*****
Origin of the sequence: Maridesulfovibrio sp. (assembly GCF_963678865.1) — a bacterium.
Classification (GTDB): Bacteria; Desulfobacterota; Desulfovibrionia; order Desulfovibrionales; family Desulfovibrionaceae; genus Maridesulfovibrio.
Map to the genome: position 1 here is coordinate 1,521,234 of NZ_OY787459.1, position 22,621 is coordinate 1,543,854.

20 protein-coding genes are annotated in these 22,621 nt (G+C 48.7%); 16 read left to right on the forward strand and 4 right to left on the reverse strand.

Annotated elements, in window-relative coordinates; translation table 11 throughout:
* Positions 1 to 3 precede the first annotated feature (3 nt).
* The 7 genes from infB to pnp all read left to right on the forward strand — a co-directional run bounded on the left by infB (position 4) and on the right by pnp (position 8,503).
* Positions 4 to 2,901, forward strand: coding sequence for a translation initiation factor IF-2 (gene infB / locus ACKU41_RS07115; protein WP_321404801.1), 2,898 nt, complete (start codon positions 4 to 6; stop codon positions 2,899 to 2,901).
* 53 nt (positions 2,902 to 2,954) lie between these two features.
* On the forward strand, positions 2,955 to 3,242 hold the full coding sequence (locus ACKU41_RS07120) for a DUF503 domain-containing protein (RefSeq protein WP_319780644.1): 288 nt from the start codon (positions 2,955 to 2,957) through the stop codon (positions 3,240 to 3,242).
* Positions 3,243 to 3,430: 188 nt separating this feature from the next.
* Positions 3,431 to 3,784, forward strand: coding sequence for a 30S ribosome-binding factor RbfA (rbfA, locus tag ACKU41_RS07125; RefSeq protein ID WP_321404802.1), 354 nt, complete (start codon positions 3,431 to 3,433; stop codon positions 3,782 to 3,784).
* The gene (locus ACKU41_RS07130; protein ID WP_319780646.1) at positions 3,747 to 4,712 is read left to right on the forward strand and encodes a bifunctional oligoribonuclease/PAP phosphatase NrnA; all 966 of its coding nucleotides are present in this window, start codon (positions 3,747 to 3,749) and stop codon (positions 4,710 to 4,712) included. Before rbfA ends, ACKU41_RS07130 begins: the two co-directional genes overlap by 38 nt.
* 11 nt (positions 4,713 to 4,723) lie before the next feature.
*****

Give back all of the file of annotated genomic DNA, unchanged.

Origin of the sequence: Maridesulfovibrio sp. (assembly GCF_963678865.1) — a bacterium.
Classification (GTDB): Bacteria; Desulfobacterota; Desulfovibrionia; order Desulfovibrionales; family Desulfovibrionaceae; genus Maridesulfovibrio.
Map to the genome: position 1 here is coordinate 1,521,234 of NZ_OY787459.1, position 22,621 is coordinate 1,543,854.

20 protein-coding genes are annotated in these 22,621 nt (G+C 48.7%); 16 read left to right on the forward strand and 4 right to left on the reverse strand.

Annotated elements, in window-relative coordinates; translation table 11 throughout:
* Positions 1 to 3 precede the first annotated feature (3 nt).
* The 7 genes from infB to pnp all read left to right on the forward strand — a co-directional run bounded on the left by infB (position 4) and on the right by pnp (position 8,503).
* Positions 4 to 2,901, forward strand: coding sequence for a translation initiation factor IF-2 (gene infB / locus ACKU41_RS07115; protein WP_321404801.1), 2,898 nt, complete (start codon positions 4 to 6; stop codon positions 2,899 to 2,901).
* 53 nt (positions 2,902 to 2,954) lie between these two features.
* On the forward strand, positions 2,955 to 3,242 hold the full coding sequence (locus ACKU41_RS07120) for a DUF503 domain-containing protein (RefSeq protein WP_319780644.1): 288 nt from the start codon (positions 2,955 to 2,957) through the stop codon (positions 3,240 to 3,242).
* Positions 3,243 to 3,430: 188 nt separating this feature from the next.
* Positions 3,431 to 3,784, forward strand: coding sequence for a 30S ribosome-binding factor RbfA (rbfA, locus tag ACKU41_RS07125; RefSeq protein ID WP_321404802.1), 354 nt, complete (start codon positions 3,431 to 3,433; stop codon positions 3,782 to 3,784).
* The gene (locus ACKU41_RS07130; protein ID WP_319780646.1) at positions 3,747 to 4,712 is read left to right on the forward strand and encodes a bifunctional oligoribonuclease/PAP phosphatase NrnA; all 966 of its coding nucleotides are present in this window, start codon (positions 3,747 to 3,749) and stop codon (positions 4,710 to 4,712) included. Before rbfA ends, ACKU41_RS07130 begins: the two co-directional genes overlap by 38 nt.
* 11 nt (positions 4,713 to 4,723) lie before the next feature.